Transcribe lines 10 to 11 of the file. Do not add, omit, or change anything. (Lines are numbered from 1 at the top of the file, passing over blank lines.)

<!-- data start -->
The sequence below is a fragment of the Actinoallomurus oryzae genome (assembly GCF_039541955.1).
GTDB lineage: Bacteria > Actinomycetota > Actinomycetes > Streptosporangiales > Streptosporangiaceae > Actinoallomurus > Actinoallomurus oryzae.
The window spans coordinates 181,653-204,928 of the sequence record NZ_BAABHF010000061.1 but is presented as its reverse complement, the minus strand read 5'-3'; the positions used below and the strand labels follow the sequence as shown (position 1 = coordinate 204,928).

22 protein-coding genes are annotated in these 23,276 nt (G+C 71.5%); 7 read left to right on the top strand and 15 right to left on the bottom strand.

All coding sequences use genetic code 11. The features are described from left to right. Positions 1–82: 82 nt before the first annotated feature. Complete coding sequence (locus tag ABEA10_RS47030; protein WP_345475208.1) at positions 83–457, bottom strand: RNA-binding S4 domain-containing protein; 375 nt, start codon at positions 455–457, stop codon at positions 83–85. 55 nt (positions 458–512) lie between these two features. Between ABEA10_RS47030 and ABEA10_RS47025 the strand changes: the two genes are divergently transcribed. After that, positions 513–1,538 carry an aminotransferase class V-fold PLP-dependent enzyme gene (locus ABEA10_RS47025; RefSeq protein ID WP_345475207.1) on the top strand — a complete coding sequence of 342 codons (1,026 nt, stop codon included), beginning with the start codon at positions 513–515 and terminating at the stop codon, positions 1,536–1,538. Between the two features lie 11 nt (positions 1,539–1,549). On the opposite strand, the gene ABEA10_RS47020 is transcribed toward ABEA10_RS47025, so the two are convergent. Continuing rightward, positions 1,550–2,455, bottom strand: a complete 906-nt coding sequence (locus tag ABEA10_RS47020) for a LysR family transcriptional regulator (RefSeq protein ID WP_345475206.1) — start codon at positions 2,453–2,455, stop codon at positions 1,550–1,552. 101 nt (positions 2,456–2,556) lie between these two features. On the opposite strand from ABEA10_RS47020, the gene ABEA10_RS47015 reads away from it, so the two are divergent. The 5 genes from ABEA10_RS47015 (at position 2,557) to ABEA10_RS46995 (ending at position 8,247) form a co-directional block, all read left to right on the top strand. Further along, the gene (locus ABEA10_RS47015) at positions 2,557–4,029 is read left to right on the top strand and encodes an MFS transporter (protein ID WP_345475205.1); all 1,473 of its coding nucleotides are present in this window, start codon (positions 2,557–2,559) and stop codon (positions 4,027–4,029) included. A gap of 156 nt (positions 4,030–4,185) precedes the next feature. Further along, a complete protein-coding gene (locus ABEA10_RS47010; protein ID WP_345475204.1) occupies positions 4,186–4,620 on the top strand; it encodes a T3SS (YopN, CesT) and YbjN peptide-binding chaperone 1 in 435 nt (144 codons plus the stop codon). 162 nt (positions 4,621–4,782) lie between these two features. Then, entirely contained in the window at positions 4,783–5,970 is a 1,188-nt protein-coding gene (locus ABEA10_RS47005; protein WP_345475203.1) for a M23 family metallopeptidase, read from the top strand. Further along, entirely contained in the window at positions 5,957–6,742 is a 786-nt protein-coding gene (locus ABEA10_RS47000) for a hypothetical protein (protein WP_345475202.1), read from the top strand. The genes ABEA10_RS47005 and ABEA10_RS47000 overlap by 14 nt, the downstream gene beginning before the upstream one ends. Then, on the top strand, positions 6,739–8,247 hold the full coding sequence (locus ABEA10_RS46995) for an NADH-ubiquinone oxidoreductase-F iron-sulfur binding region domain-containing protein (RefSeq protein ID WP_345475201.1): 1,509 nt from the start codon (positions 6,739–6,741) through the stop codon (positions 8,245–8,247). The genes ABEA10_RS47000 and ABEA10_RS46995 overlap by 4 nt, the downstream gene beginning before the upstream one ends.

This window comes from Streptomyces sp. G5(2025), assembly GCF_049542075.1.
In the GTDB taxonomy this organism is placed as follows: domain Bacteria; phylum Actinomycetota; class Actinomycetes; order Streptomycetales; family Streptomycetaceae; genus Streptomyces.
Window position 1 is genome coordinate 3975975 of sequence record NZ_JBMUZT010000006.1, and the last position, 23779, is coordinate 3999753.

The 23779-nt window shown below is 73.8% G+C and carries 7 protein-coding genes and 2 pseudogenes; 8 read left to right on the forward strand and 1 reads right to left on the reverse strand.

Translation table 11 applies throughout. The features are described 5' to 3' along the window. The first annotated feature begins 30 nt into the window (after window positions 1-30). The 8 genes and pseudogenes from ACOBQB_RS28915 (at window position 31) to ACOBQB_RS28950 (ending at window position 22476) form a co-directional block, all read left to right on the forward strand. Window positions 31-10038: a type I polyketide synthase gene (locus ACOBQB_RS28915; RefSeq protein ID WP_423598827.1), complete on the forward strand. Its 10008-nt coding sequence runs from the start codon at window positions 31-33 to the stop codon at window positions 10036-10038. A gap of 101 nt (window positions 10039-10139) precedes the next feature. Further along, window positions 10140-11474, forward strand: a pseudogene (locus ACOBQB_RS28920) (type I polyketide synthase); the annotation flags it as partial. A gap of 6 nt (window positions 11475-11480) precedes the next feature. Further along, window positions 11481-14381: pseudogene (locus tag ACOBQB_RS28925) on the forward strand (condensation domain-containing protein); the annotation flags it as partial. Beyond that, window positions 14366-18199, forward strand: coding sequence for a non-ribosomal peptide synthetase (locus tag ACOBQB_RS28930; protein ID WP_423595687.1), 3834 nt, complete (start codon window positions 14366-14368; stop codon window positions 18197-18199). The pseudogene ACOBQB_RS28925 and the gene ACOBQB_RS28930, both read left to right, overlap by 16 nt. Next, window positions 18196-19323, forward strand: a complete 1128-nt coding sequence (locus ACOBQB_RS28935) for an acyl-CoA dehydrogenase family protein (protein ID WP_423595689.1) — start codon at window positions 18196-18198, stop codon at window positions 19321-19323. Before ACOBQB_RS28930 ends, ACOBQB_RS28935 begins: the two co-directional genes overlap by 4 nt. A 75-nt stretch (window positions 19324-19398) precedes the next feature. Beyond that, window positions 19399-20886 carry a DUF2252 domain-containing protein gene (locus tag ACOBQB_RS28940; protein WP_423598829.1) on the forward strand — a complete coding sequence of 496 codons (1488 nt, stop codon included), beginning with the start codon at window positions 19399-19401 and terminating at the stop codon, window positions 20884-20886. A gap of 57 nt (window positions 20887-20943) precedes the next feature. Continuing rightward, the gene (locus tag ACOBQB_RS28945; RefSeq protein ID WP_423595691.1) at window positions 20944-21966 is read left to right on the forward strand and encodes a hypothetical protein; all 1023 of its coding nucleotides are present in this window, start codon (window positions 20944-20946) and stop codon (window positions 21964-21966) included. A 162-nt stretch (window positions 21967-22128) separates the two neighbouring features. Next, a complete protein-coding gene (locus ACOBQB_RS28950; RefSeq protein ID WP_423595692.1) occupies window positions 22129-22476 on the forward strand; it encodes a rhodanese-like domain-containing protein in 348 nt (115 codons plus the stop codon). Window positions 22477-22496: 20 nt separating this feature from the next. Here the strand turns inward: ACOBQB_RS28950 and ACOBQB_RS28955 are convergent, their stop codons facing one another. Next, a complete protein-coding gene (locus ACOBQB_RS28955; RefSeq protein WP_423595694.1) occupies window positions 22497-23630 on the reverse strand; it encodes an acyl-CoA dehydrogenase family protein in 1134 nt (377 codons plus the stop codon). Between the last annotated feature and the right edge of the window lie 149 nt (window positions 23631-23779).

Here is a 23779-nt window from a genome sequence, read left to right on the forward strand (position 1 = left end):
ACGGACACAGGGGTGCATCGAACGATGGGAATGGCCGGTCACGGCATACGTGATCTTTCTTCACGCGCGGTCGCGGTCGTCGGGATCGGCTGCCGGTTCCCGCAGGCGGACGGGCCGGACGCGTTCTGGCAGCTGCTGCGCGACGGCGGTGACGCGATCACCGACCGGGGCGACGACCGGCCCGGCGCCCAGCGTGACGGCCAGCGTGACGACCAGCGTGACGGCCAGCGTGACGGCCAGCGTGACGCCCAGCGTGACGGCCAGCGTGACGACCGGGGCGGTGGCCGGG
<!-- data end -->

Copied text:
Translation table 11 applies throughout. The features are described 5' to 3' along the window. The first annotated feature begins 30 nt into the window (after window positions 1-30). The 8 genes and pseudogenes from ACOBQB_RS28915 (at window position 31) to ACOBQB_RS28950 (ending at window position 22476) form a co-directional block, all read left to right on the forward strand. Window positions 31-10038: a type I polyketide synthase gene (locus ACOBQB_RS28915; RefSeq protein ID WP_423598827.1), complete on the forward strand. Its 10008-nt coding sequence runs from the start codon at window positions 31-33 to the stop codon at window positions 10036-10038. A gap of 101 nt (window positions 10039-10139) precedes the next feature. Further along, window positions 10140-11474, forward strand: a pseudogene (locus ACOBQB_RS28920) (type I polyketide synthase); the annotation flags it as partial. A gap of 6 nt (window positions 11475-11480) precedes the next feature. Further along, window positions 11481-14381: pseudogene (locus tag ACOBQB_RS28925) on the forward strand (condensation domain-containing protein); the annotation flags it as partial. Beyond that, window positions 14366-18199, forward strand: coding sequence for a non-ribosomal peptide synthetase (locus tag ACOBQB_RS28930; protein ID WP_423595687.1), 3834 nt, complete (start codon window positions 14366-14368; stop codon window positions 18197-18199). The pseudogene ACOBQB_RS28925 and the gene ACOBQB_RS28930, both read left to right, overlap by 16 nt. Next, window positions 18196-19323, forward strand: a complete 1128-nt coding sequence (locus ACOBQB_RS28935) for an acyl-CoA dehydrogenase family protein (protein ID WP_423595689.1) — start codon at window positions 18196-18198, stop codon at window positions 19321-19323. Before ACOBQB_RS28930 ends, ACOBQB_RS28935 begins: the two co-directional genes overlap by 4 nt. A 75-nt stretch (window positions 19324-19398) precedes the next feature. Beyond that, window positions 19399-20886 carry a DUF2252 domain-containing protein gene (locus tag ACOBQB_RS28940; protein WP_423598829.1) on the forward strand — a complete coding sequence of 496 codons (1488 nt, stop codon included), beginning with the start codon at window positions 19399-19401 and terminating at the stop codon, window positions 20884-20886. A gap of 57 nt (window positions 20887-20943) precedes the next feature. Continuing rightward, the gene (locus tag ACOBQB_RS28945; RefSeq protein ID WP_423595691.1) at window positions 20944-21966 is read left to right on the forward strand and encodes a hypothetical protein; all 1023 of its coding nucleotides are present in this window, start codon (window positions 20944-20946) and stop codon (window positions 21964-21966) included. A 162-nt stretch (window positions 21967-22128) separates the two neighbouring features. Next, a complete protein-coding gene (locus ACOBQB_RS28950; RefSeq protein ID WP_423595692.1) occupies window positions 22129-22476 on the forward strand; it encodes a rhodanese-like domain-containing protein in 348 nt (115 codons plus the stop codon). Window positions 22477-22496: 20 nt separating this feature from the next. Here the strand turns inward: ACOBQB_RS28950 and ACOBQB_RS28955 are convergent, their stop codons facing one another. Next, a complete protein-coding gene (locus ACOBQB_RS28955; RefSeq protein WP_423595694.1) occupies window positions 22497-23630 on the reverse strand; it encodes an acyl-CoA dehydrogenase family protein in 1134 nt (377 codons plus the stop codon). Between the last annotated feature and the right edge of the window lie 149 nt (window positions 23631-23779).

Here is a 23779-nt window from a genome sequence, read left to right on the forward strand (position 1 = left end):